Remember that video of those guys who ran so fast, they literally skipped across an open pond?
The much-ballyhooed new sport was dubbed 'liquid mountaineering' in a clip that seemed to be making the rounds everywhere.
Just strap on these shoes. And run like hell. Across. Water.
Viewed nearly 14 million times since it was uploaded in April 2010, the clip stirred up many a dream of being able to pull a high-speed Jesus on your next trip to the cottage.
Only to have them doused by reality.
Hugo Van Woerden and Philip Brink, the creative minds behind the original video, have since admitted to its fakery. The clip was actually part of an advertising campaign for Hi-Tec shoes — a viral marketing ploy highlighting the company's water-repellent footwear.
While the company may have cashed in on the the dream of a fresh, albeit bogus, sport, they didn't entirely step on that dream.
Years later, an important question lingers.
Can't we just run on water? Please?
Short answer: No.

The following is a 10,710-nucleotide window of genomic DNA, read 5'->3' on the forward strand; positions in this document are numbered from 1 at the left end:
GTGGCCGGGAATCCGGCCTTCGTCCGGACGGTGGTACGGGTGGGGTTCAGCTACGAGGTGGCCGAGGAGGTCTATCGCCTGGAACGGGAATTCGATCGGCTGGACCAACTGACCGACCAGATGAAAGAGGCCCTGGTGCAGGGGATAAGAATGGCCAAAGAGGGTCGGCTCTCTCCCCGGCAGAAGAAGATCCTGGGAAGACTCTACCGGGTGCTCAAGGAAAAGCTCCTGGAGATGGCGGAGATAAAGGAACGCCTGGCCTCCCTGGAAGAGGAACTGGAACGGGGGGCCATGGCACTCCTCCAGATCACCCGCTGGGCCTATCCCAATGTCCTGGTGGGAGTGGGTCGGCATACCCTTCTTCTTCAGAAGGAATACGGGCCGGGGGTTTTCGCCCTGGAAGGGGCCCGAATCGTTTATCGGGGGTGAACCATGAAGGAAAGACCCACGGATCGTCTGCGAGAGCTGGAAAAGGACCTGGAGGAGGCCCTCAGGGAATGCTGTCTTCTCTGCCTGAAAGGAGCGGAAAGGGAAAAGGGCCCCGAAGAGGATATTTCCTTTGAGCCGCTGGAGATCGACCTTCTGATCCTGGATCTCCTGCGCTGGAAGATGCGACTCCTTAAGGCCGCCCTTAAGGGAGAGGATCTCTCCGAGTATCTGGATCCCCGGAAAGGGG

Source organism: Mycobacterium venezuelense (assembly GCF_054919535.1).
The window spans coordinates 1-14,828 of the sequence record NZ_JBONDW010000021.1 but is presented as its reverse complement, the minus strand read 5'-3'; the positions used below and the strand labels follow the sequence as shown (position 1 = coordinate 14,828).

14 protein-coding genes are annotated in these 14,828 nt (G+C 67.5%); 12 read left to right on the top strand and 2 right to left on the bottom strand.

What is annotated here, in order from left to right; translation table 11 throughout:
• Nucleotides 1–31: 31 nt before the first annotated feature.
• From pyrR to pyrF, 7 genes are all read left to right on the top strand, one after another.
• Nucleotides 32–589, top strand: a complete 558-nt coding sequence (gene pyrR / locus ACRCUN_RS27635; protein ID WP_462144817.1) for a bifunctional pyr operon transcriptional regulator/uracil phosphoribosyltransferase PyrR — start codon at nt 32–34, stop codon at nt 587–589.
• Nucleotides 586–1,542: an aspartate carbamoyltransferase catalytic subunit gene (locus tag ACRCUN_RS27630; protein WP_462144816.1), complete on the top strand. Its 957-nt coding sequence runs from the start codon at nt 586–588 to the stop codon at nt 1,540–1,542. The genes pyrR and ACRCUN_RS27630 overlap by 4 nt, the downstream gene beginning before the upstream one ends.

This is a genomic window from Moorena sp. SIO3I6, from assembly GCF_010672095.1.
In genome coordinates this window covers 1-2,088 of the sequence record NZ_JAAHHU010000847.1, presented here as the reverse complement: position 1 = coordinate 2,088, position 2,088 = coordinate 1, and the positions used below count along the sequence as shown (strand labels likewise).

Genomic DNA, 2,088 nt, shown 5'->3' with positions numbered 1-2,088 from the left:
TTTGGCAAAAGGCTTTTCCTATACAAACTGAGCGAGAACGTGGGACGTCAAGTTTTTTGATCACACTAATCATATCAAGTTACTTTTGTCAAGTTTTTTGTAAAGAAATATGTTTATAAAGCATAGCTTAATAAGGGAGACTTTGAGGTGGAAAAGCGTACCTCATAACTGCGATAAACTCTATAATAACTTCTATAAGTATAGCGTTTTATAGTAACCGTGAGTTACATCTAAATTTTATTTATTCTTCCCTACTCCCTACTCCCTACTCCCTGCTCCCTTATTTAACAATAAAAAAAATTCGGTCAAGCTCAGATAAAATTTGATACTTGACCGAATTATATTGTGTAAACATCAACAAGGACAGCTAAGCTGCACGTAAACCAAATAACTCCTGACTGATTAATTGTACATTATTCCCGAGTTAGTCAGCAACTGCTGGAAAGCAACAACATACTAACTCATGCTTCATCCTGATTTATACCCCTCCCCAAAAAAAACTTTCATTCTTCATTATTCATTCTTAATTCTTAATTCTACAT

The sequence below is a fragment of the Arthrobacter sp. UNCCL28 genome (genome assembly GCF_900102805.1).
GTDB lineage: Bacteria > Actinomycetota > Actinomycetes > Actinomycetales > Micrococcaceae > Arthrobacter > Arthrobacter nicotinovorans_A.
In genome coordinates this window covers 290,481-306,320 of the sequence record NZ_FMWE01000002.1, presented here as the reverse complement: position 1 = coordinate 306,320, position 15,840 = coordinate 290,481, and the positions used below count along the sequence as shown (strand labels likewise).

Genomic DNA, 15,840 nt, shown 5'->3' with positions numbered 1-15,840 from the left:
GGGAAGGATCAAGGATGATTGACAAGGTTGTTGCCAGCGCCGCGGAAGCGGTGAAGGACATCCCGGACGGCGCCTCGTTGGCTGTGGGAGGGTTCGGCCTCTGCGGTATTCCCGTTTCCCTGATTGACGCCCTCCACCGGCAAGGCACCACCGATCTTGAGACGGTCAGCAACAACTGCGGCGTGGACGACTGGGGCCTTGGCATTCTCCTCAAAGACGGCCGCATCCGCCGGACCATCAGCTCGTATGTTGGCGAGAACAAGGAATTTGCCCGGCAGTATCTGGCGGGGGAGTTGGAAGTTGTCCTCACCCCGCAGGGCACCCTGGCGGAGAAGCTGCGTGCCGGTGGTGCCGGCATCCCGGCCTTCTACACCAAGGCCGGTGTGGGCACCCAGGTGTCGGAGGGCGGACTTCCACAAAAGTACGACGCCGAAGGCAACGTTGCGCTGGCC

Long answer: No.
The scientific answer, according to the luminaries at the Science Channel, is possibly — if you were running really, really fast.
As in, the fastest man on Earth fast.. times three.
Usain Bolt, in case you were wondering, can reach a clip of about 10.4 meters per second. According to the Science Channel's math, one would have to be motoring at closer to 30 metres per second to be a skipping stone of a human being.
"These guys claimed they could do it because their running speed is so fast, it's just like skipping a stone across water," astrophysicist Hakeem Oluseyi tells the Science Channel.
"It's definitely true that if a human foot or human hand was to slap water really hard, you would actually feel the reactionary force."
Here's the rub. That upward-pushing force has to be equal or more than the weight pushing down on the water.
Casey Chan at the news blog Sploid sums it up thusly:
"Water can theoretically support the weight of a human only if they have beyond enormous feet or if they can run stupid fast."
Our advice to all the young water beetles?
Wait until winter.
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